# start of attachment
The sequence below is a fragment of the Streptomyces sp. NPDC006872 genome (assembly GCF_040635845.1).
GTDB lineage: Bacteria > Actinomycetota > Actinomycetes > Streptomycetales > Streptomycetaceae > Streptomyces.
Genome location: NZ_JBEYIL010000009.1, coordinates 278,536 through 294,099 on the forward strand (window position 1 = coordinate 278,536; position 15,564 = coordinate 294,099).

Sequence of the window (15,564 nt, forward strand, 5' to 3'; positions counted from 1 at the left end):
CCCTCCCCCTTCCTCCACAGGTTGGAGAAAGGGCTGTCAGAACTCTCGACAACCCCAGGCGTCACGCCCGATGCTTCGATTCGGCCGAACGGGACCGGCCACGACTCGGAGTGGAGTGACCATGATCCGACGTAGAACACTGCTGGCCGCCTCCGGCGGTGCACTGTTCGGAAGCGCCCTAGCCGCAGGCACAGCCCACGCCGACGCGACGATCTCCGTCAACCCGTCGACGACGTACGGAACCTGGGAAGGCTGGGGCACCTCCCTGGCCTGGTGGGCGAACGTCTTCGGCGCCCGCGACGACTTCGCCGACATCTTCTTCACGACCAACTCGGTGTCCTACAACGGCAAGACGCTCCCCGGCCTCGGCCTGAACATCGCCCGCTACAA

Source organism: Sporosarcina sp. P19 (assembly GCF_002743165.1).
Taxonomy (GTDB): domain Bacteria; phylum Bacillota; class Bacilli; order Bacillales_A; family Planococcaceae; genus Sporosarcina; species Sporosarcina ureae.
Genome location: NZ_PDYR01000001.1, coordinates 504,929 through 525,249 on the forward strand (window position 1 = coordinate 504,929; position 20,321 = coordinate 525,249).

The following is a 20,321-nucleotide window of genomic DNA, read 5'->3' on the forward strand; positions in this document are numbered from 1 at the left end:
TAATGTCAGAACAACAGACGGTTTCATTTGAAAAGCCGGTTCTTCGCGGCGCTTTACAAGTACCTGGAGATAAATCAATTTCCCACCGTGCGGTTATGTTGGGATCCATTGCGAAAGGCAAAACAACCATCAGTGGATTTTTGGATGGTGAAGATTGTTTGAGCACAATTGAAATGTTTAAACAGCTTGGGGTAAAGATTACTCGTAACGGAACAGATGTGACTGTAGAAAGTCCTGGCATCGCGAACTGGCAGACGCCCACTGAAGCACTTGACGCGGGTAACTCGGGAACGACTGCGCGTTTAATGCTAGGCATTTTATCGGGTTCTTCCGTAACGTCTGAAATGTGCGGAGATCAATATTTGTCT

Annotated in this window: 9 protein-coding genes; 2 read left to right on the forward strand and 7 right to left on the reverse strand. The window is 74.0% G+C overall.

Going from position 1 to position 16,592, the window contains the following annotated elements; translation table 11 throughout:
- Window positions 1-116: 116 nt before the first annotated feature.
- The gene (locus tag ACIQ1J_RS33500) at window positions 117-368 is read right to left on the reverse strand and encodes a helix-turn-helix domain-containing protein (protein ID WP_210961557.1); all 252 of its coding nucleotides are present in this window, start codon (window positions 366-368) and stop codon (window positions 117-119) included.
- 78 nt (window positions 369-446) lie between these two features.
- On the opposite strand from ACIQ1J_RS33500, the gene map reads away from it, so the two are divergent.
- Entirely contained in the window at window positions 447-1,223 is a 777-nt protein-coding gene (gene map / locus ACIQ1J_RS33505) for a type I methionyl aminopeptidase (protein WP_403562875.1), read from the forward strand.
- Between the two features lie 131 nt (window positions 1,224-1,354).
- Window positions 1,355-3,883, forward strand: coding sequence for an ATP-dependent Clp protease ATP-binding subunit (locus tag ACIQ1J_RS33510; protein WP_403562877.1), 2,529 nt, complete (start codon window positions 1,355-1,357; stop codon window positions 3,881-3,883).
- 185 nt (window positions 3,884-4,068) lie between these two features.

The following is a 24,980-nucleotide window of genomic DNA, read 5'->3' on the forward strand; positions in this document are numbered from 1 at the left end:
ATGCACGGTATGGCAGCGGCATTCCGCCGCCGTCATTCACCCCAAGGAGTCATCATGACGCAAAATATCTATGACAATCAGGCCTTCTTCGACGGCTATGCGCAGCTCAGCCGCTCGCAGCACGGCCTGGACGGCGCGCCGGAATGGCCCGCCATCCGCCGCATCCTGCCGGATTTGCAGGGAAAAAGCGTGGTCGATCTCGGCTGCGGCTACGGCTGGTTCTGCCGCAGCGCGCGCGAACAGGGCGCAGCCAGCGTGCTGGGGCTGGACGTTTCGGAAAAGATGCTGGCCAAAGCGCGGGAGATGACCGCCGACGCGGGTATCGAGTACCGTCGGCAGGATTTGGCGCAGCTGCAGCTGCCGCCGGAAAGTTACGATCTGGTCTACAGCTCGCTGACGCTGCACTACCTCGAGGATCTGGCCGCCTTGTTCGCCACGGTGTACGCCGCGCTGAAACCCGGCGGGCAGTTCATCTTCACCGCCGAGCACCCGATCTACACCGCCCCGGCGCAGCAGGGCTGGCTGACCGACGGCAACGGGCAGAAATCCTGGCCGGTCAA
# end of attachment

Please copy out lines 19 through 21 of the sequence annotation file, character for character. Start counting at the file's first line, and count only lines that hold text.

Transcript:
- Window positions 1,355-3,883, forward strand: coding sequence for an ATP-dependent Clp protease ATP-binding subunit (locus tag ACIQ1J_RS33510; protein WP_403562877.1), 2,529 nt, complete (start codon window positions 1,355-1,357; stop codon window positions 3,881-3,883).
- 185 nt (window positions 3,884-4,068) lie between these two features.

The following is a 24,980-nucleotide window of genomic DNA, read 5'->3' on the forward strand; positions in this document are numbered from 1 at the left end: